The need for a secure operating system is often associated with government projects for the Department of Defense, the National Security Agency (NSA) or other agencies with sensitive information related to national security. Embedded software used in such products must have the entire system evaluated for security. That system evaluation, however, is extremely costly. As a result, in many instances the operating system is allowed to run and work in concert with other systems in what is referred to as "system high mode," where security and information-assurance responsibility are offloaded across several OSes to create a high-security environment.
Companies in the private sector are starting to be held to the same security standards as U.S. government agencies. For example, Internet service providers, financial institutions and power companies are being forced to evaluate OSes and products that are part of the country's critical security infrastructure. Recent virus attacks have demonstrated that there is a significant need for secure OSes that cannot be hacked or compromised. Security breaches cost hundreds of millions, if not billions, of dollars. With the formation of the Department of Homeland Security, it will not be long before regulations are put in place mandating that companies evaluate the security level of their embedded-software products for system integrity, to ensure that security cannot be compromised.
Levels of security
This article will discuss the issues related to the security of today's operating systems, the need for Common Criteria EAL-7 operating systems and the technical challenges and solutions involved in providing a high-level design for secure OSes that can be built and evaluated to the highest assurance levels.
Why has no one built a secure OS? The answer depends on the level of security needed. Currently, developers outside the government sector adhere to the Common Criteria specification to define the level of security for their products. Common Criteria defines seven Evaluated Assurance Levels (EALs), with 1 being the lowest level and 7 the highest. While Common Criteria does not require their use, EALs are generally accepted as the best means for defining the security level of OSes. EAL-7 is equivalent to security level A in the Defense Department's Orange Book, the highest level of security for government systems.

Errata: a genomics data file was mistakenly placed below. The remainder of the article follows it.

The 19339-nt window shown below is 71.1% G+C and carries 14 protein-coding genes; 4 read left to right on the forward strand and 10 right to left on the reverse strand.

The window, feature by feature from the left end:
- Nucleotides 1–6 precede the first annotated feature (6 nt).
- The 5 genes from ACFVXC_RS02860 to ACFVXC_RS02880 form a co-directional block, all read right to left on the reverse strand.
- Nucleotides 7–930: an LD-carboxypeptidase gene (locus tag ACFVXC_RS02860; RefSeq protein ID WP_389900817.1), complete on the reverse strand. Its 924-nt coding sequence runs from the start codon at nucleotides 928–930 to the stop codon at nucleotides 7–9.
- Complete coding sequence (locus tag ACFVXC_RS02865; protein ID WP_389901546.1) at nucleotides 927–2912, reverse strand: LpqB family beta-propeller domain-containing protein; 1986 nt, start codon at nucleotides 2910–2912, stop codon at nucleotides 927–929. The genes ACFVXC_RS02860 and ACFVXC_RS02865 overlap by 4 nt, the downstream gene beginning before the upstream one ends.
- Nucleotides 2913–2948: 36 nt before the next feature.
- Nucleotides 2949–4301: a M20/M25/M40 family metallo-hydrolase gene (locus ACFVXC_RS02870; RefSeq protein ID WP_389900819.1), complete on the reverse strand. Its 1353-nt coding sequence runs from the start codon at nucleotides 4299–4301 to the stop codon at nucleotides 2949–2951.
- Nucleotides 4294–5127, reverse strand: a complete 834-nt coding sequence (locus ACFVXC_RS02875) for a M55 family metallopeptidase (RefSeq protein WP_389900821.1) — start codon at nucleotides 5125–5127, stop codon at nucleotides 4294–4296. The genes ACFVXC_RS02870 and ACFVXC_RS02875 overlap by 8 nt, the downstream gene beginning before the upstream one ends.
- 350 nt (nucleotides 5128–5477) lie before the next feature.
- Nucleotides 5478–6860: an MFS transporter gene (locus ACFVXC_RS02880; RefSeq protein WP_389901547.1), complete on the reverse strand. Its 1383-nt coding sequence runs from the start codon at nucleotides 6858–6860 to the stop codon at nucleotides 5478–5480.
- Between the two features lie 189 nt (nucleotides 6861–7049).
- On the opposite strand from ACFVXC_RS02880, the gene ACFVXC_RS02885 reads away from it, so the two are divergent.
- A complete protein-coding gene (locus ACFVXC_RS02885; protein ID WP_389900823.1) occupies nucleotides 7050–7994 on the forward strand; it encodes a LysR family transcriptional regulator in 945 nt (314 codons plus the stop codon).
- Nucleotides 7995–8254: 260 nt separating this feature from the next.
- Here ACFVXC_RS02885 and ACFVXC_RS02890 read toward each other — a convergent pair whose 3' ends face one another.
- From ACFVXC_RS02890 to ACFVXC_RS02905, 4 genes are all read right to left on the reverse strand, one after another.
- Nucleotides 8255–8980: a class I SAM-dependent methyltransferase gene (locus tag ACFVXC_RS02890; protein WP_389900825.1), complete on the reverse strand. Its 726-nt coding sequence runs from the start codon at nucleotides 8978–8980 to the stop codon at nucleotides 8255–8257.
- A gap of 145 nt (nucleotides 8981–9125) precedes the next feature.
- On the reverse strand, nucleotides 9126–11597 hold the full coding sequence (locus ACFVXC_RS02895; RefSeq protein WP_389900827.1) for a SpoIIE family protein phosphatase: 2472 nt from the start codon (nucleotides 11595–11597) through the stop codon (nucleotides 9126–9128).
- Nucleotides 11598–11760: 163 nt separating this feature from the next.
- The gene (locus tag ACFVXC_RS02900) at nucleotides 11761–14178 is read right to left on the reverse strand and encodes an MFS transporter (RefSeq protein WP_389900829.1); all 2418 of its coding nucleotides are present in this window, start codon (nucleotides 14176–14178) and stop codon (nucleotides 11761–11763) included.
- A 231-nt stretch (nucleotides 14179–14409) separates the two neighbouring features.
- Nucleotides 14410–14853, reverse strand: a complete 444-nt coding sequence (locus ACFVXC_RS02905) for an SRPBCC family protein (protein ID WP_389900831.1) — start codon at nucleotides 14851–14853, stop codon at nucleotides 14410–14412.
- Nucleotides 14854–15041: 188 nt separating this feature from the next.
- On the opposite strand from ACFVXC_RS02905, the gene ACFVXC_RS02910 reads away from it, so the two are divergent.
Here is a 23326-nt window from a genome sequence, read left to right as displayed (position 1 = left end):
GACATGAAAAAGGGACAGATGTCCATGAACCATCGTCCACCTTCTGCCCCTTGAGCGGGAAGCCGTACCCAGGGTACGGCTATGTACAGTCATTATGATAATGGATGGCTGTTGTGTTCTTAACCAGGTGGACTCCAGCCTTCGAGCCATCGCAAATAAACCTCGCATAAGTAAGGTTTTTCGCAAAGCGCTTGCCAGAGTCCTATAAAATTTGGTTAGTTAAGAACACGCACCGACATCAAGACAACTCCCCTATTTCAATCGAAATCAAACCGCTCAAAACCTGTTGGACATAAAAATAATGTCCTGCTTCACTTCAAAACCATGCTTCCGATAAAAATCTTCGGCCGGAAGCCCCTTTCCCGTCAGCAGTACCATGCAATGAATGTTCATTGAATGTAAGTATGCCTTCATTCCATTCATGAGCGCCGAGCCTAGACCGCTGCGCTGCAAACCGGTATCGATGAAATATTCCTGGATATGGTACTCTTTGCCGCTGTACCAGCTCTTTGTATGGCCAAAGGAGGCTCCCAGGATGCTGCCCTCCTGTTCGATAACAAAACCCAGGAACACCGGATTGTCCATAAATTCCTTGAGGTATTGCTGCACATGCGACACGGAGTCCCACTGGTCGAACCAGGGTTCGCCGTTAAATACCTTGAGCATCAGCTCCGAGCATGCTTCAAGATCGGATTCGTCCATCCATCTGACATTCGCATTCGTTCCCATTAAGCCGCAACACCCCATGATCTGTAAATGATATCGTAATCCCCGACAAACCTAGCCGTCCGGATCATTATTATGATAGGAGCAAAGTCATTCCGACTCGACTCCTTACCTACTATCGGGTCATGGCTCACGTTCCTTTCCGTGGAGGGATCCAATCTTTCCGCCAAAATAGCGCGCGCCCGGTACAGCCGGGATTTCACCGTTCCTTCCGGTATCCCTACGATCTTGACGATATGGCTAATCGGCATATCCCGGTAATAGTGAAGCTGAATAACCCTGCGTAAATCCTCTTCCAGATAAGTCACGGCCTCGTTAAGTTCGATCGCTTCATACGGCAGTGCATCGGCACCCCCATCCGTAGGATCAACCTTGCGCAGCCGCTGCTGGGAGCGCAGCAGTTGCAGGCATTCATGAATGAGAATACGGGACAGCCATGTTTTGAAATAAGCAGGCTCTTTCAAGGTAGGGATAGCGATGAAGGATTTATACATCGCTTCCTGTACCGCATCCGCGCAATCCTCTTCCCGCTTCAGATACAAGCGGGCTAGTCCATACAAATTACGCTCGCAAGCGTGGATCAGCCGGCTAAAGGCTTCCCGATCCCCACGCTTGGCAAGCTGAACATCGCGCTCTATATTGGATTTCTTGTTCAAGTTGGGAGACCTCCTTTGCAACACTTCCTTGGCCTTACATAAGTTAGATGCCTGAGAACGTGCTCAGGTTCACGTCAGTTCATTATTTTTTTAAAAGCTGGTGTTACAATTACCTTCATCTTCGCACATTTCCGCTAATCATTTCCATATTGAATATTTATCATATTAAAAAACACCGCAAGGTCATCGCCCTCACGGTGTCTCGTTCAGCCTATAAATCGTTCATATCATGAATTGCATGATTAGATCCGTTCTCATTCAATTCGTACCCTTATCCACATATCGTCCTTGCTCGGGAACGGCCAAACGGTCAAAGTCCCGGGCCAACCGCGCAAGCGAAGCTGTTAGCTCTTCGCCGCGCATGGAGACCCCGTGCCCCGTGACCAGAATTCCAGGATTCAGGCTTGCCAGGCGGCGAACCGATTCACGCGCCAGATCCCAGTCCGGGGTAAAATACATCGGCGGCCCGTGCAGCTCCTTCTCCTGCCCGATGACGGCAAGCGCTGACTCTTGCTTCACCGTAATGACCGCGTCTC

The Pentagon has spent up to half a billion dollars sponsoring numerous failed attempts to provide a generic, readily available, secure OS that can be evaluated to the highest assurance levels used by the government. The NSA gathered 20 experts to examine each of those efforts and concluded that each OS encountered the same problem: It became overutilized in addressing various security concerns. As a result, each OS was too large; it became mathematically impossible to evaluate the design of the OS, breaking one of the four basic tenets that have been identified to assure a secure operating system.
The NSA experts also concluded that part of the responsibility for security lies with the applications. If a secure operating system is not available, however, it becomes impossible to achieve a secure application.
To facilitate the building and evaluation of a secure OS, the NSA examined the paradigm of a separation kernel. The kernel was designed to be certified to EAL-7 and to meet each of the four tenets that assure a secure OS: evaluatable, nonbypassable, always invoked and tamper-proof.
The separation kernel executes in system mode, provides time and space partitioning and restricts the kernel to only two main functions: information flow and data isolation. Information flow sets restrictions on when applications are allowed to communicate, and data isolation ensures that data cannot intentionally or accidentally infiltrate an application. If the kernel is limited to those two functions, it will remain relatively small. Given the small amount of code in the kernel, the four tenets are achievable, and a secure operating system can be built.